There is no such thing as a long-term coaching contract in college football
Sure, Alabama might tout its latest contract extension with Nick Saban—the fourth he’s received since joining the Crimson Tide before the 2007 season—but that’s no guarantee he won’t leave for a more lucrative opportunity a year, or even a month, from now. On the flip side, former Auburn coach Gene Chizik received a contract extension through the 2015 season after leading the Tigers to a national championship. At the time, Auburn athletic director Jay Jacobs said, “We look forward to Coach Chizik being our coach at Auburn for a long, long time.” Of course, Jacobs fired Chizik a year later after the coach presided over a 3-9 season.
The reality is that an SEC football coach has only two possible job conditions: He’s either on the hot seat or receiving a contract extension. There’s rarely middle ground. At the first sign of success, athletic directors are eager to preempt any rumors of a coach leaving for another school. But the minute things begin to sour, those same athletic directors go into job-preservation mode and dump the coach, hoping to poach another school’s coach.
Sure, that’s the market at work, and it’s often messy. But we need to keep in mind that most college football programs are under the authority of public (government) universities. That means there’s a public interest in the contracting and personnel practices of athletic departments. Unlike an NFL team, where everyone is accountable to an owner, college programs should operate in a more transparent manner. Unfortunately, the coaching carousel tends to run more for the benefit of middle managers—the athletic directors—than the public at-large.
Mississippi limits public employee contracts to four years. Accordingly, both Ole Miss coach Hugh Freeze and Mississippi State’s Dan Mullen have four-year deals. Both coaches have received at least one extension, however, keeping the remaining amount of time on their deals at around four years. Neither coach has lit up the SEC. Freeze is 14-11 (6-10 SEC) over two seasons, while Mullen is 35-28 (16-24 SEC) and finished this last season at 6-6.
It’s one thing to give Nick Saban, or even Gene Chizik, an extension after winning a championship. But why give extensions to coaches with mediocre records? One reason is that athletic directors use extensions to publicly reaffirm their initial hiring decision. Allowing a contract to simply run its term is publicly interpreted as a lack of confidence in the coach. Giving him an extension is a signal to the fans and alumni that “we know we have the right man.”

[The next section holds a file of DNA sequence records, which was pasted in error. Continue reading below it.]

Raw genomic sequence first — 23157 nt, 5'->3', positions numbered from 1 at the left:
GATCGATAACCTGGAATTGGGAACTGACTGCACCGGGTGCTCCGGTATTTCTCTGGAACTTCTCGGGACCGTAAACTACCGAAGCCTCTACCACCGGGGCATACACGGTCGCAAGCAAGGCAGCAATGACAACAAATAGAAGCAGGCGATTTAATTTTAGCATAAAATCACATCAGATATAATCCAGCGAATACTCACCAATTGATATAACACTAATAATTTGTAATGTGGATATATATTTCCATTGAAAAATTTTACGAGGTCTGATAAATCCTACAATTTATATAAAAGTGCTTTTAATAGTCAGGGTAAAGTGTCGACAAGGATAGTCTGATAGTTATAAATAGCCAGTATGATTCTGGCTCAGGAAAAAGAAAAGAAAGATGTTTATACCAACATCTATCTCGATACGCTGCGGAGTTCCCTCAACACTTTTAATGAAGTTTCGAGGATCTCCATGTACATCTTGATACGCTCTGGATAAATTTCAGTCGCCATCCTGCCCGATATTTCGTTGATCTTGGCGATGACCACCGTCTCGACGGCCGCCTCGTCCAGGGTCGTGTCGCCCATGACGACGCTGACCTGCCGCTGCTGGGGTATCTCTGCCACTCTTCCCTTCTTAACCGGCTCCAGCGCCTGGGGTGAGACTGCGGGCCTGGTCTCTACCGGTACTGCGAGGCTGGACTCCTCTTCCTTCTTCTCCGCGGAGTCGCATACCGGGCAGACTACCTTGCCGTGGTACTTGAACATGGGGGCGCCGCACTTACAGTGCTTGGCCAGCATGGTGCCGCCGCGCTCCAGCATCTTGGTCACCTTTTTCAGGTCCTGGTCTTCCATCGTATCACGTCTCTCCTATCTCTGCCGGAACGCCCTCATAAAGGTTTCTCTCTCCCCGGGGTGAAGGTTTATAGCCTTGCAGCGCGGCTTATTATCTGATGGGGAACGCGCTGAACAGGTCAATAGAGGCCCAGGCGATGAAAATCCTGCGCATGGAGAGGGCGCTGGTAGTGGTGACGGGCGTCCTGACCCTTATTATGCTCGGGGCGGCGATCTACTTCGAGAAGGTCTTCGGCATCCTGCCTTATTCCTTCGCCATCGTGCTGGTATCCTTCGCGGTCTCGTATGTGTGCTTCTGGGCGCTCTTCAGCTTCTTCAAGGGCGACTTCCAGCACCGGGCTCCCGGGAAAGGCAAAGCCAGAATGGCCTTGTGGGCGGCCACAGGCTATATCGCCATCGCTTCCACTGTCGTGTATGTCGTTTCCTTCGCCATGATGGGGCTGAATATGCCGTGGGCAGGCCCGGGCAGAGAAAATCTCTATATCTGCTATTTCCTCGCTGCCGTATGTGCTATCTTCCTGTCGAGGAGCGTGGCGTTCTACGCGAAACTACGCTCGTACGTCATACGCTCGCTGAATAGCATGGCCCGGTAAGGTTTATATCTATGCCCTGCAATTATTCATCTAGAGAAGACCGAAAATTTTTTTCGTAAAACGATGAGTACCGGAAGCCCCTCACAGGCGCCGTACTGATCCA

Such affirmation can be expensive, however. To take a non-SEC example, the University of Virginia recently suffered a historically bad 2-10 season. Yet no move was made to remove fourth-year coach Mike London, in part because of the expense associated with a contract extension the coach received after his second season. London’s contract runs for three more seasons at approximately $2.5 million annually. Firing London now would therefore represent an admission by Virginia athletic director Craig Littlepage of a gross miscalculation on his part in granting the extension in the first place.
How Long Is Too Long for Nick Saban?
Returning to the SEC, most of the incumbent coaches signed initial contracts of five or six years. Nick Saban and Steve Spurrier, two coaches who came into their present jobs with championship pedigrees, received longer deals. As noted above, Saban has already signed three extensions, the last one in March that would theoretically keep him under contract through the 2020 season—seven years from now. This most recent extension will likely cover an even longer period.
Few in Alabama would object to Saban receiving a 99-year extension at this point. Local columnist Kevin Scarbinsky wrote on December 10, “The cost of doing business dictates that it’s time for Alabama to again acknowledge what Saban is, the most accomplished coach in the game.” Scarbinsky said a fourth extension wasn’t about money, but “respect and recognition.” Ultimately, “It’s about investment and return.”
Scarbinsky’s own argument exposes its flaws. Giving Nick Saban more money isn’t an investment at this point—it’s payment for previous accomplishments. Odds are Alabama won’t win three more national championships on Saban’s watch. College football—particularly in the SEC—is highly competitive and cyclical. No person can credibly argue Saban’s Alabama team will maintain its present level of dominance through the next decade.
When Scarbinsky talks about “respect and recognition,” he’s really talking about marketing. Alabama gave Saban a fourth extension for two main reasons. First, Alabama officials wanted to get the media off the narrative that Saban might bolt Tuscaloosa for Texas. Second, they wanted to reaffirm the notion that Saban was the most important college coach today by upping his well-publicized salary.
Coaching salaries, and indeed coaching contracts, should be viewed primarily as a form of marketing. Which makes sense when you consider college football itself exists as a vehicle for promoting colleges and universities. Nick Saban isn’t paid millions simply to coach football. He’s paid millions to act as a representative of the University of Alabama.
Marketing is a fickle mistress, however, and today’s hot coach can quickly become yesterday’s news. That’s why turnover remains high among Football Bowl Subdivision coaches. Going into the 2014 season, roughly one-in-five coaches will have been on the job more than five years. And more than half of head coaches will have been on their current job three seasons or less. Thus, despite the annual bonanza of contract extensions, in reality there’s rarely such a thing as a long-term coaching hire.